Almost a full two years past, I stopped using HostGator because it was out of my budget. I had three months left on my account after having been with them for six years, three before the industries price hike and I wasn’t willing to shell out more for a service that wasn’t willing to offer Let’s Encrypt SSL when everyone else, including Bluehost, was getting it. SiteGround was one of those companies that made adding Let’s Encrypt easy to add on and renew before I saw Bluehost implementing their version, which is given a different name. SiteGround is the host I recommend for my clients now over HostGator but I still have a lot of respect for HostGator because they have wonderful tech support. I’ve never been dissatisfied with them even when working as a consultant.
I didn’t want to jump ship right away between WordPress and GitHub Pages, because I wasn’t fond of learning Jekyll especially running it locally to build the site and push it to GitHub Pages. That was before they had the theme picker and included the auto-build. I decided to look around for a different solution before my three months were up. That’s when I found Asura Hosting and promised the contact on my former Twitter account in a private conversation that I would write a review since I had found not very many out there to convince me to trust this new host.
Let me say up front that I did have many technical struggles whereas in the past, moving between hosts was much smoother possibly because those hosts were more forgiving in how they ran technically. In other words, it wasn’t the people on the host that was forgiving but the backend software. When I was on HostGator, I had a WordPress install with CGI scripts that belonged to HostGator but when I pulled those over they conflicted and my site went down. I still had much to learn about servers. That’s when I discovered how friendly their tech support team was and quick was the turnaround time too. They even explained the additional tech workings all to me, when I saw it above what I had learned in college. Although it’s hard to find where exactly they exist physically as a company from their website, you’ll see Arizona on the invoices, you’ll learn that Supreme is all you need to run a WordPress site, you’ll eventually clue in that they are using a cloud service, and they will tell you that you need to keep WordPress updated otherwise they will take down your site. I had no problem with all that and it was similar to my research of DreamHost with their policies that you couldn’t leave a site outdated or use your hosting for your personal files (online storage). I have assured them that I like to keep everything updated and secured.
After getting the bugs figured out, I had another problem pop up on my site, which I resolved with tech support and then a few other problems after I decided that I wanted to change my domain name to this current domain. It required a lot of patience on my part and asking them to kindly make the updates when I saw it was broken on my end and I suggested other ideas that they should bring up for future customers so it could make the transition smoother.
Occasionally, my site goes down and it usually seems to be down when I want to write a new post, when it’s late in the evening (EST), or when I’m in the middle of editing, so I chuck those up to low traffic, platform updates, or the technician in me giving them a chance. If you’re a technical tinker and practical learner like me, then this 89.99% uptime as it seems (this is from my starting experience and I will say that it seems to have gotten more stable in uptime) for a server is just fine. But if you’re looking to have your website up without fault or you are too impatient then stick with other hosts. Another technical issue was that I couldn’t install WordPress from FTP as I usually did, so I had to use the cPanel to do it, but I went back and hardened the install. Those are most of the cons of this new service.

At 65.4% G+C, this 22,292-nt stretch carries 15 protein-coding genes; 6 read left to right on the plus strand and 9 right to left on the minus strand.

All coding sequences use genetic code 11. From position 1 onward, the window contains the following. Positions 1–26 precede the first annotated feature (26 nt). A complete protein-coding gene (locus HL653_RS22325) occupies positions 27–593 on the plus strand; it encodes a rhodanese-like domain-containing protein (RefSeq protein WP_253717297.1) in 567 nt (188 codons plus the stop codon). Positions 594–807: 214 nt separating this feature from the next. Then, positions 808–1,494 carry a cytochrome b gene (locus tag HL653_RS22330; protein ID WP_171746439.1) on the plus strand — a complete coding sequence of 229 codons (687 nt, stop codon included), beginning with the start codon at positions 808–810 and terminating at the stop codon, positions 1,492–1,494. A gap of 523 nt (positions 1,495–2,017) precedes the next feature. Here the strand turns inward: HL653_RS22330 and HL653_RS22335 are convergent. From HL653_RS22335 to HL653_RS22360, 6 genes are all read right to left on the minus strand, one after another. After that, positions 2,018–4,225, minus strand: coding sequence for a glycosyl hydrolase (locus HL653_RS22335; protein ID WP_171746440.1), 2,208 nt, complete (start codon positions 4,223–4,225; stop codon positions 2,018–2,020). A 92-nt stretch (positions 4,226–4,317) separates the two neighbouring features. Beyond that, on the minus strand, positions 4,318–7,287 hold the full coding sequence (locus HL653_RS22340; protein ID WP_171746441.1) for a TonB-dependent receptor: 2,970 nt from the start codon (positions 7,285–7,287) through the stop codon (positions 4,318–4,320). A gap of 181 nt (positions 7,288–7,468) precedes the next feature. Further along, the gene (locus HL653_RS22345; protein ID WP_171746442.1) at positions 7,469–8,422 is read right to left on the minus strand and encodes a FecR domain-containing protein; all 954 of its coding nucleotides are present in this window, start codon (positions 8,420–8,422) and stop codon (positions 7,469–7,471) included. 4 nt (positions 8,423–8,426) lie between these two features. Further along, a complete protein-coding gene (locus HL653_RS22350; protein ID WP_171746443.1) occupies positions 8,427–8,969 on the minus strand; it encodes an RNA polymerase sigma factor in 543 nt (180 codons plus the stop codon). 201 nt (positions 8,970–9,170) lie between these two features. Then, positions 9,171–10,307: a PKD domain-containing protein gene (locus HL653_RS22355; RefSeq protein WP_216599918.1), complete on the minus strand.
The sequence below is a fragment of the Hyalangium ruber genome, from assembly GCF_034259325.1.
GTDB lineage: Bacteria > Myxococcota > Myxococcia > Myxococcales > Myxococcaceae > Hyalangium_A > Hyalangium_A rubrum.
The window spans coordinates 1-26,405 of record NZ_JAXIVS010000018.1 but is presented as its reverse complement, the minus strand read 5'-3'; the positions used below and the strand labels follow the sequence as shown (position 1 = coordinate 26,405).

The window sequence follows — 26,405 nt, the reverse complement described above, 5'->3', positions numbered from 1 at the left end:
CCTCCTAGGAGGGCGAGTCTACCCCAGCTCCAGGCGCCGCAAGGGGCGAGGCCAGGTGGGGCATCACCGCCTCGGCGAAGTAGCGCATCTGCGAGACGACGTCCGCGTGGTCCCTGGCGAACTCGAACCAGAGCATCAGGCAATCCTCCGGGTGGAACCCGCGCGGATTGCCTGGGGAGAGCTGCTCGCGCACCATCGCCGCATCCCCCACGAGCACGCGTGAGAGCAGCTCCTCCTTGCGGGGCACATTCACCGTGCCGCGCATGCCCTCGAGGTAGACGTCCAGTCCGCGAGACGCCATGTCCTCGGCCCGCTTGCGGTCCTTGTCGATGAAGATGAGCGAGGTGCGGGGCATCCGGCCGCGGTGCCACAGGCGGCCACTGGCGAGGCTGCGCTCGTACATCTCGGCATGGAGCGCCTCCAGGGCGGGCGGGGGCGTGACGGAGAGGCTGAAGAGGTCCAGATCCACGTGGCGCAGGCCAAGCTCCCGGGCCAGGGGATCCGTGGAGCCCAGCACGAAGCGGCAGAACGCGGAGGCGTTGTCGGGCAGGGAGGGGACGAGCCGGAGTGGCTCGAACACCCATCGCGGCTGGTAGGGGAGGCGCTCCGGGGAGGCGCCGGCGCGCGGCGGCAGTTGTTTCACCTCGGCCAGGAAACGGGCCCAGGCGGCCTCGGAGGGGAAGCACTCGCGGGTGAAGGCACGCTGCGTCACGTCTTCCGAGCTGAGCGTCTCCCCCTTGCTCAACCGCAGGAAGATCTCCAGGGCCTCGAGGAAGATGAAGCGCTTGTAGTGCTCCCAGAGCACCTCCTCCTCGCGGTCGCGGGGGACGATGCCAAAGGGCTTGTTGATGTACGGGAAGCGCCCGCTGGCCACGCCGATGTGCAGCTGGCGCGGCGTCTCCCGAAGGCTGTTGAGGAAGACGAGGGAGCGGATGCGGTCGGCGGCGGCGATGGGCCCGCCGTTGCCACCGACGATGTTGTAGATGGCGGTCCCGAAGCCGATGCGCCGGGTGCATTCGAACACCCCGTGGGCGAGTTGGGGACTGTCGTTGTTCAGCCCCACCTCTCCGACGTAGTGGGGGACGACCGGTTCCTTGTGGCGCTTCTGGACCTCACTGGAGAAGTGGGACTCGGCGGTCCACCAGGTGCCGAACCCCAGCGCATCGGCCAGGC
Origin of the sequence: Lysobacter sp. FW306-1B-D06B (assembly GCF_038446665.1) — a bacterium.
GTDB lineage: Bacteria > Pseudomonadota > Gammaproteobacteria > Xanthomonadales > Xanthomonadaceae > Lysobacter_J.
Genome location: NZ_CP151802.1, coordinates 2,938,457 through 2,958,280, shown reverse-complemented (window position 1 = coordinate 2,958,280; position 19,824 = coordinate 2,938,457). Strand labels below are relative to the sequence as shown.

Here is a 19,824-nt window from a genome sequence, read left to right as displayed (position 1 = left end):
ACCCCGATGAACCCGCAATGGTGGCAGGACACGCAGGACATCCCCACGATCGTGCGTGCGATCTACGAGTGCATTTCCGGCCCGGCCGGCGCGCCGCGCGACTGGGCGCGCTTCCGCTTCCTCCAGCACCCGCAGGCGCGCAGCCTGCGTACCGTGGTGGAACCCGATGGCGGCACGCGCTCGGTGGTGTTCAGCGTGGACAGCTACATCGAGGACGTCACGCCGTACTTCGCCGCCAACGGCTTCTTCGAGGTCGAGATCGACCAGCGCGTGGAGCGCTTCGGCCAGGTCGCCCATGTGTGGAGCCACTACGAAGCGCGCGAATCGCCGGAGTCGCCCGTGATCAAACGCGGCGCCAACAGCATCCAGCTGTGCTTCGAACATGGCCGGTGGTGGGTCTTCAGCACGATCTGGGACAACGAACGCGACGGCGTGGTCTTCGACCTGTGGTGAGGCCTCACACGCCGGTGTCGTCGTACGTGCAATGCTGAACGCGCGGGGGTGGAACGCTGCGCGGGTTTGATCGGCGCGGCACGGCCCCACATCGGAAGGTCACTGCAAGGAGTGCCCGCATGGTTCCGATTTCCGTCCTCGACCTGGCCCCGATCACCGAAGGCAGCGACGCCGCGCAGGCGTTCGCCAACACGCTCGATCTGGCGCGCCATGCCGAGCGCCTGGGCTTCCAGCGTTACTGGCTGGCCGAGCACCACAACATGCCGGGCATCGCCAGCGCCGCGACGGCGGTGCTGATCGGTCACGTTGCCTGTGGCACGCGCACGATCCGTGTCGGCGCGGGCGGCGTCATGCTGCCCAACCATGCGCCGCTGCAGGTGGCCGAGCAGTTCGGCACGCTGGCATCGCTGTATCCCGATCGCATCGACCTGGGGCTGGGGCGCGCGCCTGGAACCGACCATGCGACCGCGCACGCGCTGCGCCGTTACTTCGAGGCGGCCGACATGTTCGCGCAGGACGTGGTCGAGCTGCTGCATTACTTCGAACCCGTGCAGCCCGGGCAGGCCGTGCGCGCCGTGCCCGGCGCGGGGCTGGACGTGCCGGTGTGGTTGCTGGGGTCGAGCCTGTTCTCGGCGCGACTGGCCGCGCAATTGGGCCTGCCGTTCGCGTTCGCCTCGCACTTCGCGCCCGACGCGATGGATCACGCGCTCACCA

SiteGround was my target because of their offers, one of those included having an easy install and renewal of Let’s Encrypt. I also needed a low price that would always be the same over the years. On HostGator, I paid $145 for the first three years, then about $250 for the next years, then that price hike came along and I had to quickly give away about $350 for the next three years. I didn’t want to do that again. DreamHost offered a low entry price that looked too good to be true and if you dug further on their website, there was a higher price for the following years. I do think they offered multiple websites on one account but it was too much for me.
Asura Hosting is a new service I’m starting to appreciate for all their pros.
- Unlimited SSD Storage
- Unlimited Bandwidth
- Unlimited Databases
- Let’s Encrypt SSL easy install and renewal
- Low Price always, no surprise hikes (that’s what they confirmed)
- Multiple website domains hosting on one account with Supreme
- So far friendly and quick tech support by email or by ticket
- Modify my own php.ini for that extra space needed by WordPress
- WP-CLI support
- Use SSH for connections
- Unlimited email accounts and forwarding (needed one)
- CloudFlare integrated
- Anti-DDoS Protection
- As I see more pros, I will add them here
If you are on a slimmed-down budget but you still want to have your own WordPress website self-hosted, here is what I am currently paying for mine. I pay every two years for hosting and every year for a dedicated IP address.
- Annual Dedicated IP (needed for SSL): $12
- Bi-annual Asura Hosting Supreme: $48
If you are interested in giving Asura Hosting a try, I recommend that you write a review as I have done within a year from starting to host with them. Link back to this article, I would appreciate seeing a pingback. Please use my Asura Hosting affiliate link so I can get credited for sharing their company with you (my credit is not part of your total cost).